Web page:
A Distributor Asks:
We recently questioned a $1,300 freight charge from a major supplier by providing quotes from an online freight quote center. The factory dropped the charges by $500 even though we showed that the discount should have been $800. We paid the product portion of the invoice within five days, but the factory would not release any further orders without full payment for the freight. We tried via phone, factory rep and e-mail to resolve this situation. The supplier’s vice president of customer relations said its invoice should be sufficient proof for an end buyer who questions a bill. We ended up discounting the freight bill by an additional $200 for the client. Was there a better way to handle this situation?
Kaeser & Blair, Inc.
The problem is many companies use shipping as a profit center. The problem this raises for the distributor is when he or she is competing with another company—you can lose the order.
I get shipping bids from ABF—any shipping company will do—with an open account for Kaeser & Blair, Inc. We get a large discount and offer it to customers. This endears us to them, and they realize we are trying to help them. It builds a better relationship. In this economy, we have to do anything that builds loyalty. What this distributor did by refunding $200 to the customer was the right thing to do. In the future, get your own shipping discount.
Rockland Embroidery, Inc.
In future instances, it will benefit you to request a freight quote from the vendor prior to placing the order. At this point, you can decide if it is reasonable or if you’d like to source a shipping method or company and have your supplier ship third-party. If you decided to take this route, remember to take things such as additional insurance, packaging requirements and standard versus priority transit times into account, as they can drastically affect your ultimate freight costs.
Senior Vice President, Sales And Marketing
From a distributor’s perspective, I would do my homework first and use my carrier or the clients’ number so there is never a problem. From a supplier’s perspective, we prefer distributors provide their means of transportation to best suit their needs. Otherwise, it causes a lot of wasted time and effort. Sometimes suppliers’ methods do not have the best shipping price. They cannot be faulted for this.
I suggest the distributor obtain shipping quotes from suppliers prior to providing purchase orders. At Aspenline, we get these types of requests daily. It always helps distributors to know up front what the estimated shipping charges will be.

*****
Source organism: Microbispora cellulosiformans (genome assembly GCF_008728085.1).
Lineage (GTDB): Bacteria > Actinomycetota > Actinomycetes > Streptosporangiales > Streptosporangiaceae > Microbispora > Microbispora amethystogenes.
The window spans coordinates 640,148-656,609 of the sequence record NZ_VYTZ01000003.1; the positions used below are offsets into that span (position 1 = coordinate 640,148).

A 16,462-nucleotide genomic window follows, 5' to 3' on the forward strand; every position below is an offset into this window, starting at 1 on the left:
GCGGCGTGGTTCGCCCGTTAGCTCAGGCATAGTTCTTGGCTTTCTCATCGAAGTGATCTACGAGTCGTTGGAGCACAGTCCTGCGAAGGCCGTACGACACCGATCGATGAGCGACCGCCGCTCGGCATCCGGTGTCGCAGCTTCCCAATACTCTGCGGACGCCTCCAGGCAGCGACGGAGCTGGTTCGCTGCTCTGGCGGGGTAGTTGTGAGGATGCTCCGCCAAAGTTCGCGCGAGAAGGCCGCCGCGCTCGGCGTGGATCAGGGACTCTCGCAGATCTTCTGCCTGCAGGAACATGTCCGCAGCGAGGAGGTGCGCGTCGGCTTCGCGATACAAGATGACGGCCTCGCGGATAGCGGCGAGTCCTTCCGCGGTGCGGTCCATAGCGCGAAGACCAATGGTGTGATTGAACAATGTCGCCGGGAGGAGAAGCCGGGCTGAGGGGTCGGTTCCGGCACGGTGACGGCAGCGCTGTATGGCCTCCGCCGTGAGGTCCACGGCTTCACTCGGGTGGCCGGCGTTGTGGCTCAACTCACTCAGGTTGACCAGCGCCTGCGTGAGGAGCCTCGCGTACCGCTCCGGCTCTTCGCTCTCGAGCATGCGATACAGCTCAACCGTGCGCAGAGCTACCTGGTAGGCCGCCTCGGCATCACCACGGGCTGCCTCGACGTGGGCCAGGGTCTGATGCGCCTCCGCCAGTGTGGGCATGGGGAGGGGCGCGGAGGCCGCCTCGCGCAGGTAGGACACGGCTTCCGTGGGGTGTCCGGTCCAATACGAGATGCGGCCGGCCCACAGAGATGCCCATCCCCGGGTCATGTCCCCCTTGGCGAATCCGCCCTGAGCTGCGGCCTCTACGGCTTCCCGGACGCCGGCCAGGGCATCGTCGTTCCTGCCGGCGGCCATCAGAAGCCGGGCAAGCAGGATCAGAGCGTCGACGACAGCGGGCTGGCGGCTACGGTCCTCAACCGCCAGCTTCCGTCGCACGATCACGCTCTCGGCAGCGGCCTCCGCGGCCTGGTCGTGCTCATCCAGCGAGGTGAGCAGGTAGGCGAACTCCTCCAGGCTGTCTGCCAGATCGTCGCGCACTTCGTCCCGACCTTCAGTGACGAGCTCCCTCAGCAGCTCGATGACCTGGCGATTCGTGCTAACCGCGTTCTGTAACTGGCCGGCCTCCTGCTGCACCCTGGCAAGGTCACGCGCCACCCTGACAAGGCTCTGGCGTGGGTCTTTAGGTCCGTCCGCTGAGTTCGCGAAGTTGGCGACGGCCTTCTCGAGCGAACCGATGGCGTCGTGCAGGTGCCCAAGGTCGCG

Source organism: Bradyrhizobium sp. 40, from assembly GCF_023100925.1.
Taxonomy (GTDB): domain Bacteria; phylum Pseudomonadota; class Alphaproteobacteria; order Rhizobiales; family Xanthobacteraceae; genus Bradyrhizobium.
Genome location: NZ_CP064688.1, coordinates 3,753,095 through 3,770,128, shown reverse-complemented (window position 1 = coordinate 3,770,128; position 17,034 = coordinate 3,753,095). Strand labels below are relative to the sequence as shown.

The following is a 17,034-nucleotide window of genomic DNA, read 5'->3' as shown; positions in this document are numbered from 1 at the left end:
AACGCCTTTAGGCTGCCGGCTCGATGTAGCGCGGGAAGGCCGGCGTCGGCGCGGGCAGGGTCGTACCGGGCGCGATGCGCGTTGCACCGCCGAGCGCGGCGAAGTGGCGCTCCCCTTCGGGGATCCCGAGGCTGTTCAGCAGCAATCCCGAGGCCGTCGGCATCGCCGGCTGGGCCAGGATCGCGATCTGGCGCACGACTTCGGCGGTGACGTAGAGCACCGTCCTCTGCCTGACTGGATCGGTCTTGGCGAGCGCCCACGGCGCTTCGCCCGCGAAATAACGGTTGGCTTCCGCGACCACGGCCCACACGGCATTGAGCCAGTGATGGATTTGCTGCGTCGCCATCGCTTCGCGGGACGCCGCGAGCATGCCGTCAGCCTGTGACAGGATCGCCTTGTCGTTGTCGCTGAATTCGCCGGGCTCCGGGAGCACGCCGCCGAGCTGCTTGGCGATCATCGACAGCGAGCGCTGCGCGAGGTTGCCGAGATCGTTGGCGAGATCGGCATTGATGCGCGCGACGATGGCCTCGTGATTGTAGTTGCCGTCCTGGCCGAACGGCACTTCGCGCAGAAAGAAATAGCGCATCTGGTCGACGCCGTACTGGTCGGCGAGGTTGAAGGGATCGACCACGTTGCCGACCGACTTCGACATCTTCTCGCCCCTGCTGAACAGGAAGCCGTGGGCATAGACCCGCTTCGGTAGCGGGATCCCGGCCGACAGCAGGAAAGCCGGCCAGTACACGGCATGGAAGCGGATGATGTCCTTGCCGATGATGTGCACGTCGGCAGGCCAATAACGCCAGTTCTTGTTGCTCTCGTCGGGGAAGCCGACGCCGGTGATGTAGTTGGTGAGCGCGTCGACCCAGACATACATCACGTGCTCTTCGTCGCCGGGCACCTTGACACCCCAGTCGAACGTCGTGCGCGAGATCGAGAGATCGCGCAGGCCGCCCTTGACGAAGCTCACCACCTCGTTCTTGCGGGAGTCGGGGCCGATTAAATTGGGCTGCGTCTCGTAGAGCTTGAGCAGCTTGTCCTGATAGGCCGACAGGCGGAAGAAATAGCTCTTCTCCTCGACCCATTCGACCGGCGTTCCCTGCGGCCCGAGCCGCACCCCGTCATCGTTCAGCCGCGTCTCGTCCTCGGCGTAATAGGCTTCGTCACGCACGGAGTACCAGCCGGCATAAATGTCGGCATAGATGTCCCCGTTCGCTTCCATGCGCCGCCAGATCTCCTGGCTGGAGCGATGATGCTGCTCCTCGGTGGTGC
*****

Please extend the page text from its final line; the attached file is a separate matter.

Sharp Ideas, Inc.
Sadly, in this day of higher freight costs, we often get freight quotes before proceeding with an order. Yes, it is extra work, but being forewarned, we can discuss the matter with the client. If we have questions about a factory-provided quote, we get additional quotes directly and use independent shippers for weighty or bulky orders.
If a factory is unwilling to share discounts it receives with me and my clients, then I look for ways around it. Shipping is not rocket science, and there are a number of good freight forwarders who work with our niche businesses. I am first to say I want all my clients’ marketing dollars, but sadly, in this case, the distributor not only took a loss on the shipping, the client spent money on shipping that he or she might have spent on products.
Graham Marketing Group
There are two things the distributor could have done to avoid this problem.
One, PPAI provides members with freight discounts on trucking and parcel services. He or she could have gotten the shipment info from the supplier and rated it using an account for shipping third-party. If it was lower, he or she could have had the shipment billed to his or her account and the discount applied to the cost. Second, he or she could have fixed the problem before it happened by asking for a freight estimate before the shipment and then checking it online.
Suppliers have large discounts because of their volume. Also, they finance shipping when prepaid—most carriers demand net-15 payments. Bottom line: Suppliers are entitled to make a profit off of shipping when they take the risk.
Likewise, the distributor had no obligation to give the client a discount because they, too, could have checked the shipping cost and had it billed to them if they could get a better rate.
Know what you’re selling, and know your clients’ tolerance for freight and handling. If they have no idea of the cost to ship 2,500 mugs or large bags, etc., it is up to you to warn them.
It’s Not Too Late
Have your own two cents to add to this reader question? Leave your advice in the comments section below.